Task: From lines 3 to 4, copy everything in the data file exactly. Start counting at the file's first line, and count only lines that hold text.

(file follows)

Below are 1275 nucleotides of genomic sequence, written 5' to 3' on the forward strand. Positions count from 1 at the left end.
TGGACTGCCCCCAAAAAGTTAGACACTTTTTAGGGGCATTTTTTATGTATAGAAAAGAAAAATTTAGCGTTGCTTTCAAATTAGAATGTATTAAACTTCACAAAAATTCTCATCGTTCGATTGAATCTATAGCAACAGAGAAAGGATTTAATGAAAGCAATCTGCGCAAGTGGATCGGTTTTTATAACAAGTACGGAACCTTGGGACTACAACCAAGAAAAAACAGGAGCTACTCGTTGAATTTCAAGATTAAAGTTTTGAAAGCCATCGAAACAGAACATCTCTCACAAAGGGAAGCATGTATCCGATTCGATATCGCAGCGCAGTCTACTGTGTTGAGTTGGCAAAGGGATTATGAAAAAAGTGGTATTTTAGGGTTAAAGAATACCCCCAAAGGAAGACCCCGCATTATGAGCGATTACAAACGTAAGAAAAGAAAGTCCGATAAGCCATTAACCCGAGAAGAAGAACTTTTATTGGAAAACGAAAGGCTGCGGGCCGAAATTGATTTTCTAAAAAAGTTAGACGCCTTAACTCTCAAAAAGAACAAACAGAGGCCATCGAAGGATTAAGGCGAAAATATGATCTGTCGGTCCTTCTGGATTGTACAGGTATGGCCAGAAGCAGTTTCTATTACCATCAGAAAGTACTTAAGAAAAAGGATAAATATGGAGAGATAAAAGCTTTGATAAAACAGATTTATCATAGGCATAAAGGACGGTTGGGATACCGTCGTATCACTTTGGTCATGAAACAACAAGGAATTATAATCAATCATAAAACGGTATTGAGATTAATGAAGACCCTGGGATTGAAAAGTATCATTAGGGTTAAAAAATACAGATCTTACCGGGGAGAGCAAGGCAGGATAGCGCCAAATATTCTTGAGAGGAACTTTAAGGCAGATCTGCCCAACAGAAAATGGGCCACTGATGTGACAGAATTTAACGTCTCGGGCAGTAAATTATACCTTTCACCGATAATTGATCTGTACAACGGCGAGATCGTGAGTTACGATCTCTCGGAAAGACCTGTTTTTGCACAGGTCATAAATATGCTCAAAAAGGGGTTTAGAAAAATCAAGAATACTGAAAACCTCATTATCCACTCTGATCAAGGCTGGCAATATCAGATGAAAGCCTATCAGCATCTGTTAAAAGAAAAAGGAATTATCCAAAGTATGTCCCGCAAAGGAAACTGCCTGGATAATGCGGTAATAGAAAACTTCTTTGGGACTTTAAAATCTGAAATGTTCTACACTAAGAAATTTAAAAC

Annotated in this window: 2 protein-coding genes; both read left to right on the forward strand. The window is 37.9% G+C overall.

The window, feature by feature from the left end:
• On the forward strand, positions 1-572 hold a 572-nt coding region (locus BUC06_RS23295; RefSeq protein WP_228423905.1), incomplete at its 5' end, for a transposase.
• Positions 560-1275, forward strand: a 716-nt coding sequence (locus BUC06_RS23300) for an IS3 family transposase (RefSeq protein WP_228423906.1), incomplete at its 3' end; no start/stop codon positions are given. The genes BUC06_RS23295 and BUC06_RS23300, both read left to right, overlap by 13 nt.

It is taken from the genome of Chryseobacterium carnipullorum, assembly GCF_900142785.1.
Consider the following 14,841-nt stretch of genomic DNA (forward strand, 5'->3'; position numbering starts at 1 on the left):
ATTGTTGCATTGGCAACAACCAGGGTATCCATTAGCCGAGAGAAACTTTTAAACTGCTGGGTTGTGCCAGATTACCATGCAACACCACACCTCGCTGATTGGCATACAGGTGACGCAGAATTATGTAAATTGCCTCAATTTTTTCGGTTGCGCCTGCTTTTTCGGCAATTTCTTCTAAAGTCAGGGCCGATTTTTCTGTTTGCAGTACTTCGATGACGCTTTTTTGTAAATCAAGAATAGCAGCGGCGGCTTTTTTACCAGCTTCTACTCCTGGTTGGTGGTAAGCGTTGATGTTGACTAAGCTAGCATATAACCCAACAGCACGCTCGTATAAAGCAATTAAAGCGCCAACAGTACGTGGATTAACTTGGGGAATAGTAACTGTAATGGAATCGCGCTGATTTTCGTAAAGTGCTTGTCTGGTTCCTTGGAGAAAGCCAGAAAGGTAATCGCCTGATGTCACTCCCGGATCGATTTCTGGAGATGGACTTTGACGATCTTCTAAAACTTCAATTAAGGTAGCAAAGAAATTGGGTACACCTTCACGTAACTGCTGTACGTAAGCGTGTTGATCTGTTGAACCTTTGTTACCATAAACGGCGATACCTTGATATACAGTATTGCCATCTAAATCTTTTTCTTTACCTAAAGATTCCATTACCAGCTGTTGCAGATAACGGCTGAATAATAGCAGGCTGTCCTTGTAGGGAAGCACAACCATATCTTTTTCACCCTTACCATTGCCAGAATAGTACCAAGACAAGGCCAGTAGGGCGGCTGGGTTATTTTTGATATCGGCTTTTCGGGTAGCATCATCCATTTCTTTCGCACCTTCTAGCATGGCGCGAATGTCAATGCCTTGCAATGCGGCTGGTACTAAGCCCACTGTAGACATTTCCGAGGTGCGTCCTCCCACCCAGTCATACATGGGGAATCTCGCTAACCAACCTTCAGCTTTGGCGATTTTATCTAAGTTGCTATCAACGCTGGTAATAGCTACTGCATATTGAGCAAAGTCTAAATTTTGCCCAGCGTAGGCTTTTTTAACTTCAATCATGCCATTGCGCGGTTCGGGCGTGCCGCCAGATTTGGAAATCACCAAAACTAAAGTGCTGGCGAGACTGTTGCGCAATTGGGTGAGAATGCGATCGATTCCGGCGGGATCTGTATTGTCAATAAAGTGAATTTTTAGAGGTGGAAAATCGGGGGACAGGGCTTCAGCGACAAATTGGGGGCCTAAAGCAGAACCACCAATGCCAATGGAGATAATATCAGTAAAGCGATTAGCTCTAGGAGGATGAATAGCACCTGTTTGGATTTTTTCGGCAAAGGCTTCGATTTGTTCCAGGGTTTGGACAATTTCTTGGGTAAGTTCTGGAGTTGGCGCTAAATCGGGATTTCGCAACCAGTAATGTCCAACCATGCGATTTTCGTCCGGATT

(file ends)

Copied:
Annotated in this window: 2 protein-coding genes; both read left to right on the forward strand. The window is 37.9% G+C overall.

The window, feature by feature from the left end: